The Jookbox Is A Post-Modern Jukebox

The family of [Chris Patty] decided that their holiday gifts would have to be handmade. So, he decided to make something new for his father: a jukebox with a twist. Instead of a touchscreen or web interface, his jukebox uses swipe cards. To play a track, you find the card for the song you want to hear, swipe it, and the jukebox plays the requested track. The whole thing is built into a wooden box that hides its digital nature, which is built using a Raspberry Pi and a credit card stripe reader.

This is a lovely, clean build that shows how you don’t always have to use the standard ways to control a device. With a bit of thought and planning it is possible to make technology easier to use for those who are intimidated by screens and blinking lights, by creating different ways of controlling them. We’ve looked at many jukebox builds that use interesting interfaces, including QR codes and this awesome build that replaces the guts of a 1969 Wurlitzer 3100 with an Arduino.

[Chris] has decided that he is going to write up the plans for the device soon, and possibly run a Kickstarter to sell it. If you are interested in getting more details of this impressive and clean build, you can sign up at

[Via the Verge]

21 thoughts on “The Jookbox Is A Post-Modern Jukebox

  1. This combines the benefits of a modern mass storage music database with the feeling of loading up a record/tape/CD like in the good old days.
    All that is left is the booklet with lyrics, artwork, etc.

    What would be the best format for these ‘records’?
    Playing card size? CD or even LP?

    Combining title and artwork can be easily scripted based on metadata in the files and then printed in bulk.
    But then you would need some method to process all the prints into ‘records’ that are sturdy enough for repeated use.

  2. Yes, I am one of those sad luddites that doesn’t have twitter account.
    So, did he encode the “credit cards” with data that pointed to the music file, or did he just use whatever what was already on the cards?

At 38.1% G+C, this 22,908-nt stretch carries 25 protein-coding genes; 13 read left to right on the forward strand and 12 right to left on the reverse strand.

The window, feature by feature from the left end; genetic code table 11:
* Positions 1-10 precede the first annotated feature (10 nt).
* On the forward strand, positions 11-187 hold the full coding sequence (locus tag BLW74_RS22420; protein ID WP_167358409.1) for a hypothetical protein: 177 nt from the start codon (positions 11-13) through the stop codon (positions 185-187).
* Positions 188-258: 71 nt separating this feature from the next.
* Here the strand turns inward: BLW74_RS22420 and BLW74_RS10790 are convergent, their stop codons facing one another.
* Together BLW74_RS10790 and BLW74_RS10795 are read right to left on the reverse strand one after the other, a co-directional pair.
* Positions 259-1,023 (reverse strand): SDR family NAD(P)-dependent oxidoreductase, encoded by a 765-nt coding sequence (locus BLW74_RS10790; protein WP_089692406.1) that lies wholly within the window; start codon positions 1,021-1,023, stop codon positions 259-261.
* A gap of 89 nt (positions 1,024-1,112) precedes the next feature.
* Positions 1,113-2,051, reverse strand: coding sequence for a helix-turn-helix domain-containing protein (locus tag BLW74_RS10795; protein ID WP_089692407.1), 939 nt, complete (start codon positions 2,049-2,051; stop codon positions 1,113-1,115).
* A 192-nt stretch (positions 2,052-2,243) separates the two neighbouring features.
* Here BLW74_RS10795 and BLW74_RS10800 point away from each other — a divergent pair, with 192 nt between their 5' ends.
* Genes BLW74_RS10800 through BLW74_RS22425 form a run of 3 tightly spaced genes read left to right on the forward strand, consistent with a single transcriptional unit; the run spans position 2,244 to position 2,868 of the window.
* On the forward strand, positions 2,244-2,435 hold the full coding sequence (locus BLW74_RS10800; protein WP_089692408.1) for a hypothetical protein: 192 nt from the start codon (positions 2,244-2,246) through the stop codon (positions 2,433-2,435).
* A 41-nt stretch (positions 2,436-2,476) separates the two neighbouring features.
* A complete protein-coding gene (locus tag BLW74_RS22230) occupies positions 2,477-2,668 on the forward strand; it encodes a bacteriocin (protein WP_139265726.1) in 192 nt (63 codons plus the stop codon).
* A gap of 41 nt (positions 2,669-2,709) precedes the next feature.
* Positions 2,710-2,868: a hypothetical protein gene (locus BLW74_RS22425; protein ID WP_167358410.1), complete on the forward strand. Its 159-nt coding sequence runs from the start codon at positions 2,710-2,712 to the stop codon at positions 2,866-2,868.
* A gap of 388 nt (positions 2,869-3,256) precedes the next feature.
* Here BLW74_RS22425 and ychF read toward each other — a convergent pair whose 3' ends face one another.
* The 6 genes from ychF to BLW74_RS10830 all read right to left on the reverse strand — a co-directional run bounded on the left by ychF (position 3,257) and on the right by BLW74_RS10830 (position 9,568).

1. In reqards to your last option.
        How would I encode a credit card?
        I do have a credit card reader, would I have to heat the mag stripe to its Curie point and then slip it through the reader somehow making the reader write to the blank card?

  3. And this is easier than having a keyboard or a display and navigation buttons? Seems foolish to me unless it was just an excuse to play with a card reader and writer. If that is what it was, and you had fun with it, great. When the first NV ram came out I spent a while building a silly counter that held it’s count in it. It was totally non practical but I just wanted to play with the stuff, and that I did. I would never try and pass it off as a practical device though.

    1. I suspect he may have gone this way because his dad was elderly. Try explaining how to use a computer to an elderly person and you’ll start to wonder if there are more simple methods.

    2. I built a similar device ( ) when a family member lost her ability to use her mini-stereo (which was quite simple to use), so there is definitely a need for these devices. Larger buttons or screens is not always the answer.
      For the device I made, one placed the song (card) onto a reader and the device started playback, she could understand that concept very well and used it daily up until her death.

  4. If I were making this for a parent using the same sort of UI, I think I would have gone with a bar code or QR code instead. That way, replacement cards could just be printed rather than adding in ordering the mag stripe cards and programming them.

  5. I love this concept. I like that it simplifies the UI into a physical computing dynamic. It’s a great interface for the jukebox concept brilliantly executed here, and it could be applied in so many ways. Those mag stripe card readers are less than $20. I’d like to see a restaurant where the menu was a bunch of those cards and you could swipe them at your table. If the chef wants to change up the menu for a night, no need to print new menus, just lay out a different selection of cards on the tables.

    1. And you could make them playing cards on the other side, so customers have a game to play while spending some time eating and chatting. i mean if that’s the type of the restaurant. Or a bar.

  6. Having worked at a credit card bank that stopped letting customers have pictures on their credit cards because the swiping of the cards would wear out the picture, causing customers to stop using it to avoid further damaging the picture of their pet/grandchild/care/whatever and running up charges on whatever other card they had… I’ve got to wonder how quickly the pictures on the cards here will get damaged from swiping and need to be replaced.

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